The Tunisian regime’s violations of basic civil norms continues to worsen. Today, Thursday 20 April, a judge ordered the imprisonment of the founder and historic leader of the Ennahda political party, Rashid Ghannouchi, who has been convicted on charges of ‘incitement’.
Ghannouchi was also the Speaker of the parliament that was dissolved by the current President, Kais Saied, in July last year.
The decision marks a new level of politicisation of the country’s judiciary.
With twelve others, Ghanouchi was charged with ‘conspiracy to attack the internal security of the state’, amongst other allegations.
Somaya Ghannouchi, Rashid’s daughter, has said that ‘after 60 hours of detention and 10 hours of interrogation — at the end of Ramadan — and a pleading in which the prosecution manipulated [Rashid] Ghannouchi’s statements, the investigating judge has unjustly ruled to put my father in prison.’
On Monday of this week, Tunisian security forces raided Ghannouchi’s home in Tunis, the capital, and brought him to an undisclosed location.
Subsequently, security forces stormed Ennahda’s headquarters, also in Tunis, following a press conference held by the party at which his arrest was discussed. The headquarters were forced to close and searched by the same forces.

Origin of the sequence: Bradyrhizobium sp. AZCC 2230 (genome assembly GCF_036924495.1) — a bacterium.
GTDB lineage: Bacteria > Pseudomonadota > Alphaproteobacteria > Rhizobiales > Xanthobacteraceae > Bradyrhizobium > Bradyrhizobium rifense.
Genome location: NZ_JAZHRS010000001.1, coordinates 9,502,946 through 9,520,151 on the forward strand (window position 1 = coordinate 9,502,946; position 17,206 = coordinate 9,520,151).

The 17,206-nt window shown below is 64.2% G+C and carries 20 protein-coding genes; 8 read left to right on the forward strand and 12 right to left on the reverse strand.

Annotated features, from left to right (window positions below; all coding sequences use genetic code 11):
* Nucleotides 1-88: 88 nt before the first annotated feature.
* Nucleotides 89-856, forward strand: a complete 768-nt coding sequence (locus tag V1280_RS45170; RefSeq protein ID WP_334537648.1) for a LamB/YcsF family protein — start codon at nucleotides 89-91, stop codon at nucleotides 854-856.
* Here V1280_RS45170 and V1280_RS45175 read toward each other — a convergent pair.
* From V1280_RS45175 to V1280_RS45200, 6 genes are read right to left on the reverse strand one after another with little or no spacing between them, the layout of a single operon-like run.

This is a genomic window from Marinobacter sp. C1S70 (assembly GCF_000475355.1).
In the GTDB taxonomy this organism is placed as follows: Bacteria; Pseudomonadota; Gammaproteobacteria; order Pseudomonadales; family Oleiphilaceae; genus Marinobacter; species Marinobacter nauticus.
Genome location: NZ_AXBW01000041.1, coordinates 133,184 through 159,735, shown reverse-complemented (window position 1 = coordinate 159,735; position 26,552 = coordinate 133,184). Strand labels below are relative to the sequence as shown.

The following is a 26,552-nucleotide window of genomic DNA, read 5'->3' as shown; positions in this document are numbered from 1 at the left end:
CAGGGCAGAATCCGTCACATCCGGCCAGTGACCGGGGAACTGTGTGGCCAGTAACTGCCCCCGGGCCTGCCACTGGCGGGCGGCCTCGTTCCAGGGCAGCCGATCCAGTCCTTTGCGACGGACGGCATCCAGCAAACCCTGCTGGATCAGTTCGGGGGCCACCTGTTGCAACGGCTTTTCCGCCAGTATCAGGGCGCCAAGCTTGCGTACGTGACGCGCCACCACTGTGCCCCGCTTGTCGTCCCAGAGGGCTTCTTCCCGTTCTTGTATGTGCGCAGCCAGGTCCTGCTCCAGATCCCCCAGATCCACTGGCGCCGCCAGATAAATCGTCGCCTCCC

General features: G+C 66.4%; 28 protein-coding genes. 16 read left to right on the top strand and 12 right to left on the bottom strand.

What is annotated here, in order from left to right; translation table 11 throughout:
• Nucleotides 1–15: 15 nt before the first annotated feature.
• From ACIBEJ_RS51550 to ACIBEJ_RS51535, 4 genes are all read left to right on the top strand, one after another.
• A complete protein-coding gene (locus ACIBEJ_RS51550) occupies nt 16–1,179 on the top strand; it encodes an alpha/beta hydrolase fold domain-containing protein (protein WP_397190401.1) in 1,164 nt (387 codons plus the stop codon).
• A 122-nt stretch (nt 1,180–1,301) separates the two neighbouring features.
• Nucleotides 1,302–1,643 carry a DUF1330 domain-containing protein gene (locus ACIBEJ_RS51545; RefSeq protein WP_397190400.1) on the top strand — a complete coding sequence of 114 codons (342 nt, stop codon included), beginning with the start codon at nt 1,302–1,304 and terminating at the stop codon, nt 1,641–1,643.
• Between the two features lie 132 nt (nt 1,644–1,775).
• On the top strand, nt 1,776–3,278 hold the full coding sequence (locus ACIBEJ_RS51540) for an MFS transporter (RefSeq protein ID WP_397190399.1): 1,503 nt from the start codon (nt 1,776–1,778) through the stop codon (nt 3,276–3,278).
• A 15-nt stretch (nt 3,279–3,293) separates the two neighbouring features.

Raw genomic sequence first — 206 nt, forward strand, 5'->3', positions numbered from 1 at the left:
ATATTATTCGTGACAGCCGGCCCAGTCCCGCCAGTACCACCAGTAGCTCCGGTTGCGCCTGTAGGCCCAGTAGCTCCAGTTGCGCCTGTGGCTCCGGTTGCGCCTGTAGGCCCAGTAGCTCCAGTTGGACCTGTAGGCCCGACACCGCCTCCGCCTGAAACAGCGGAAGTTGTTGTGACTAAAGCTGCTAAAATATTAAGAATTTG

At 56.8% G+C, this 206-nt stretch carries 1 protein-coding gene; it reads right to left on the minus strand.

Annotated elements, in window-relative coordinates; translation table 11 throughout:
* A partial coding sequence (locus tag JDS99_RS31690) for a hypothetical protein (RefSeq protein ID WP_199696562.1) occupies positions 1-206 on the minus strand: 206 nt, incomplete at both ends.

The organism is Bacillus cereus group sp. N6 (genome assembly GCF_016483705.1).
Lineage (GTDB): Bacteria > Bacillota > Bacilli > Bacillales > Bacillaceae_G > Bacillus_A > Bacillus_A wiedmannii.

A spokesperson for the UN’s Secretary-General said on Tuesday of this week, ‘We’re very much deeply concerned about the arrest [of Ghannouchi] that we saw, and the continuing reports of other detention of political leaders of civil society leaders, the rating of the of the party, of the offices of Ennahdha.’
And, the spokesperson added, ‘It’s very important for the Tunisian Government and the Tunisian President to uphold the rule of law and due process including the right to fair trials and International Covenant on Civil and Political Rights, which Tunisia is a party of. And of course, to release all of the people who have been arbitrarily detained, including people who have been detained for just exercising their freedom of speech or freedom of assembly.’
Tunisia has been in crisis since July 25, 2021, when President Saied froze parliament, lifted deputies’ legal immunity, and began legislating by decree, amongst other authoritarian measures.
Since then, legal figures, politicians, journalists, and regime critics have suffered various forms of harassment, including arbitrary detention.